E-Mail, WWW Served Up at "Surf Shack"
Posted February 16, 1998 6:00 a.m. EST
NAGANO — Japan can be an exotic and fun place, but it can also be a lonely place for athletes who have a lot of down time. The separation of culture, language and food can make an athlete a little homesick. There's a place in the Olympic Village where athletes can reach out and touch their friends and loved ones. It's called the Surf Shack.
It's got the look and buzz of a Japanese tea house. But here, IBM is serving up a little slice of home to athletes from around the world. The Surf Shack is equipped with 30 PCs where athletes can surf the Web, send and receive e-mail and create their own homepages.
WRAL found Patrick Singleton's homepage. Singleton is an Elon College grad competing in the luge for Burmuda. It's the perfect spot to take a break.
Canadian speed skater Marc Gagnon has enjoyed spending time at the Surf Shack. Since his event isn't until the games, Gagnon has had plenty of time to use the computers.
Not only do athletes get personal mail, they get mail directed to their team and particular country. Many of the athletes were surprised at the number of messages they've received from the IBM fan mail site.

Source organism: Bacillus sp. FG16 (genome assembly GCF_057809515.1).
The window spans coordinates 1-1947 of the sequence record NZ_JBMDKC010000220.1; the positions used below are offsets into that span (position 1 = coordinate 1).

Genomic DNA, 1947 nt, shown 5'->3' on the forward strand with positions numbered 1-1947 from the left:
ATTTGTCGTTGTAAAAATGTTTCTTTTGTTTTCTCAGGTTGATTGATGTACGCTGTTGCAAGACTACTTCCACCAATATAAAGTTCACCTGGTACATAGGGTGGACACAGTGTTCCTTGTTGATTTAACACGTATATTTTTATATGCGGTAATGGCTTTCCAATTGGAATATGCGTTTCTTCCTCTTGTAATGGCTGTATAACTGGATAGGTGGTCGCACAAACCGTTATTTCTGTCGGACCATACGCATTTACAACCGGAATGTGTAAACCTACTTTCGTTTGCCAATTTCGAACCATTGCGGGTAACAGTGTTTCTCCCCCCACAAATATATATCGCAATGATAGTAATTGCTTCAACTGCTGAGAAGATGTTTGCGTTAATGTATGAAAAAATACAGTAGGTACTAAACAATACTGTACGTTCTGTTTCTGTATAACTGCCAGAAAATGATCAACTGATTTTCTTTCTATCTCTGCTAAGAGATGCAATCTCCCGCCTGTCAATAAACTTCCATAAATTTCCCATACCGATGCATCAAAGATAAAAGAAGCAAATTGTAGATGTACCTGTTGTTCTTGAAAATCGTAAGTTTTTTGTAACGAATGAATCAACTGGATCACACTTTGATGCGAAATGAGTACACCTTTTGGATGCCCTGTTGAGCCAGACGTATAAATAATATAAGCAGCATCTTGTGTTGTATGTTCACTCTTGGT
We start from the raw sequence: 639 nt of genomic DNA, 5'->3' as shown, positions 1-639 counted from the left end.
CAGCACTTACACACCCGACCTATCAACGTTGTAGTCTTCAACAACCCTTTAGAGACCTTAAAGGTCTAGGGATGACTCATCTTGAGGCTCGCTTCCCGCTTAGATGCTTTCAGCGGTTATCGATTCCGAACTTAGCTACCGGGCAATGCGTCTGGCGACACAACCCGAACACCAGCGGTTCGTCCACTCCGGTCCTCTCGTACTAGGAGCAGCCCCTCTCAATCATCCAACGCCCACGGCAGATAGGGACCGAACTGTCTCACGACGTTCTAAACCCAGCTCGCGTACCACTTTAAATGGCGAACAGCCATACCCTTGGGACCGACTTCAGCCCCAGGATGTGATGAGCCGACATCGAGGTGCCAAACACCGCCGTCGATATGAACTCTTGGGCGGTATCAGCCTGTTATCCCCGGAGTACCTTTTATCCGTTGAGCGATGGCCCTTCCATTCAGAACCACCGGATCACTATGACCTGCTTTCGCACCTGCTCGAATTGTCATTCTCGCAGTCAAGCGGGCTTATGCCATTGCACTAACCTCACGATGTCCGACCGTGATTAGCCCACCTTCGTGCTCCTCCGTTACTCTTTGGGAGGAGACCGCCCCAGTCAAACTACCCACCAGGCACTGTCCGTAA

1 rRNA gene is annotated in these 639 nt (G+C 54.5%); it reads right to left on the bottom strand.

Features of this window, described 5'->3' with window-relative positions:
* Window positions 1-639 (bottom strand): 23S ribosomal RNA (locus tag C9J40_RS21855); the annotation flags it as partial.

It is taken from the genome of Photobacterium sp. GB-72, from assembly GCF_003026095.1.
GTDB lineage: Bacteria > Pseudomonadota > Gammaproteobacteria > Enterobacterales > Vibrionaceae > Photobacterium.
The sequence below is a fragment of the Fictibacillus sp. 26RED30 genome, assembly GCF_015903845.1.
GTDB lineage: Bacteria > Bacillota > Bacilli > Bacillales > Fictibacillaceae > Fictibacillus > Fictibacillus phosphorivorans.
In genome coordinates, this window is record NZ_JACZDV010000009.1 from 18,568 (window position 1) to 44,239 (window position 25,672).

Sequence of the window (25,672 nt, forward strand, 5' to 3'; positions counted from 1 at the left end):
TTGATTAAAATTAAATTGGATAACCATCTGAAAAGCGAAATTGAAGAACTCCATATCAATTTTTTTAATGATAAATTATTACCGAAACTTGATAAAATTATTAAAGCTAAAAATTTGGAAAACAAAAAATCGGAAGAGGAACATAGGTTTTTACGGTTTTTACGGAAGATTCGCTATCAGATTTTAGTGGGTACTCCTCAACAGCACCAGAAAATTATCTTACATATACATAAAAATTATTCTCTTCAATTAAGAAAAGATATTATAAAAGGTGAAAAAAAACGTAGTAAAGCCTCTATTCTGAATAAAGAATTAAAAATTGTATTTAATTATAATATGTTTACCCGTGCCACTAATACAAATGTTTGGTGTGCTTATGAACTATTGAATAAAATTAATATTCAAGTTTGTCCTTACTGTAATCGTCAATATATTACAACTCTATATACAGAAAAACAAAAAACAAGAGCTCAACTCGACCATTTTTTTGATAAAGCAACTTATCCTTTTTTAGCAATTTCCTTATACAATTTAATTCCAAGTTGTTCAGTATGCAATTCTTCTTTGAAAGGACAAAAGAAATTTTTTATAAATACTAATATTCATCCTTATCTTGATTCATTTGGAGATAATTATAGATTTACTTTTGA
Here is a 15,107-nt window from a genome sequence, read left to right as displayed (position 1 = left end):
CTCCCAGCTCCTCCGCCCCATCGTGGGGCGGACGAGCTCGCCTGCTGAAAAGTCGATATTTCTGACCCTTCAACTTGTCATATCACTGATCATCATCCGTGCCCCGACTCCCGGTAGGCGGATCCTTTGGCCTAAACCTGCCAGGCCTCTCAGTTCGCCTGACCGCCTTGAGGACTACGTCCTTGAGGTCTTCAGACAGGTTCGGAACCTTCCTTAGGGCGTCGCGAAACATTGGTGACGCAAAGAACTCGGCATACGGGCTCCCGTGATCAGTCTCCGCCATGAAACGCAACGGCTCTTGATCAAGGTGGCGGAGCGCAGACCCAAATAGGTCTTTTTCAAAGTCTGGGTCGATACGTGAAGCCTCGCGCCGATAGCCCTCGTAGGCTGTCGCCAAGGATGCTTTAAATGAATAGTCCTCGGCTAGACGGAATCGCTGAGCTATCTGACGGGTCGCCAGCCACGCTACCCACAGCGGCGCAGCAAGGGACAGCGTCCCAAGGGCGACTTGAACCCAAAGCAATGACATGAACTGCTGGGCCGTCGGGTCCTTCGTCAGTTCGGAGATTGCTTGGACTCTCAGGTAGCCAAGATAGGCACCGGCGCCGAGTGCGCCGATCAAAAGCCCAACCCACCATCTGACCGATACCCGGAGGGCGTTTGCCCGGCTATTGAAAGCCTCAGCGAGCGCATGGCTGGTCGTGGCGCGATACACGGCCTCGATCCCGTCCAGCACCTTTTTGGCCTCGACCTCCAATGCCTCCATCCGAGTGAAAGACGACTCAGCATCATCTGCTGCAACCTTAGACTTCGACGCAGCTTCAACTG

Some athletes hang around all day, getting close to a staff trained in nine different languages. One was lucky enough to share her ultimate Olympic experience.
"She came back in with her gold medal," explains Surf Shack manager Alfonzo dell'Aglio, "sharing it with the staff. She was so proud of it. Everybody came out. We were all cheering her on. She updated her homepage on the Web with her gold medal."
Over 400 athletes a day leave the pressure of training and competition for a short Internet ride back home.
The Surf Shack is protected by security, making it difficult for the media or fans to get in. Many of those fans want to leave gifts for their favorite athletes. Those gifts are screened individually, and many of them have yet to be delivered.